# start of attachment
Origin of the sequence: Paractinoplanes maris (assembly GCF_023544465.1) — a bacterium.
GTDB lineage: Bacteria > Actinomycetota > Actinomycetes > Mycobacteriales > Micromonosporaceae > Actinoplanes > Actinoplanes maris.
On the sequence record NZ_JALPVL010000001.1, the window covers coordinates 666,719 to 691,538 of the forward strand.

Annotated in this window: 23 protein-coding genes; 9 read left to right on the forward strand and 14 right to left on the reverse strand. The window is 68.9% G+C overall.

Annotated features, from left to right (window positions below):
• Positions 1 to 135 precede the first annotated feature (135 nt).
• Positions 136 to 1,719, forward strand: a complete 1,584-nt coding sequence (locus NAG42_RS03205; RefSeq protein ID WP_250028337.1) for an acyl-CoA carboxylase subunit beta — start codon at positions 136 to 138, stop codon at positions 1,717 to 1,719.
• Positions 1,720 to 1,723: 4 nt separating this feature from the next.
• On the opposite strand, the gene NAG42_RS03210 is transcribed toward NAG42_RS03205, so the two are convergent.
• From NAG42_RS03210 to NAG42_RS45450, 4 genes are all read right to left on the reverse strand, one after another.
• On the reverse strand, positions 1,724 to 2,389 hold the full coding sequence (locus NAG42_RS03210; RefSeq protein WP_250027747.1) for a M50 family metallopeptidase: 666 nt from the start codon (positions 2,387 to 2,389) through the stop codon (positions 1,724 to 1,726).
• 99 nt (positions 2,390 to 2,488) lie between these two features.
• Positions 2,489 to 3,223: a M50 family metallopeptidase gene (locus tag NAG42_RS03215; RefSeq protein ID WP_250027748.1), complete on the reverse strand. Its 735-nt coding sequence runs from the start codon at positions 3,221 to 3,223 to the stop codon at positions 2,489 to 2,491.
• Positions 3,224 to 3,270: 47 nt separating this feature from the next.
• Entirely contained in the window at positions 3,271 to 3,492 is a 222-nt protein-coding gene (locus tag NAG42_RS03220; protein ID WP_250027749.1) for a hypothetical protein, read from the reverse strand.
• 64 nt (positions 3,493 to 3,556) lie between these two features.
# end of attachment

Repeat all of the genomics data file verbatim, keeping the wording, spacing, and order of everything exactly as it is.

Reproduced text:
Origin of the sequence: Paractinoplanes maris (assembly GCF_023544465.1) — a bacterium.
GTDB lineage: Bacteria > Actinomycetota > Actinomycetes > Mycobacteriales > Micromonosporaceae > Actinoplanes > Actinoplanes maris.
On the sequence record NZ_JALPVL010000001.1, the window covers coordinates 666,719 to 691,538 of the forward strand.

Annotated in this window: 23 protein-coding genes; 9 read left to right on the forward strand and 14 right to left on the reverse strand. The window is 68.9% G+C overall.

Annotated features, from left to right (window positions below):
• Positions 1 to 135 precede the first annotated feature (135 nt).
• Positions 136 to 1,719, forward strand: a complete 1,584-nt coding sequence (locus NAG42_RS03205; RefSeq protein ID WP_250028337.1) for an acyl-CoA carboxylase subunit beta — start codon at positions 136 to 138, stop codon at positions 1,717 to 1,719.
• Positions 1,720 to 1,723: 4 nt separating this feature from the next.
• On the opposite strand, the gene NAG42_RS03210 is transcribed toward NAG42_RS03205, so the two are convergent.
• From NAG42_RS03210 to NAG42_RS45450, 4 genes are all read right to left on the reverse strand, one after another.
• On the reverse strand, positions 1,724 to 2,389 hold the full coding sequence (locus NAG42_RS03210; RefSeq protein WP_250027747.1) for a M50 family metallopeptidase: 666 nt from the start codon (positions 2,387 to 2,389) through the stop codon (positions 1,724 to 1,726).
• 99 nt (positions 2,390 to 2,488) lie between these two features.
• Positions 2,489 to 3,223: a M50 family metallopeptidase gene (locus tag NAG42_RS03215; RefSeq protein ID WP_250027748.1), complete on the reverse strand. Its 735-nt coding sequence runs from the start codon at positions 3,221 to 3,223 to the stop codon at positions 2,489 to 2,491.
• Positions 3,224 to 3,270: 47 nt separating this feature from the next.
• Entirely contained in the window at positions 3,271 to 3,492 is a 222-nt protein-coding gene (locus tag NAG42_RS03220; protein ID WP_250027749.1) for a hypothetical protein, read from the reverse strand.
• 64 nt (positions 3,493 to 3,556) lie between these two features.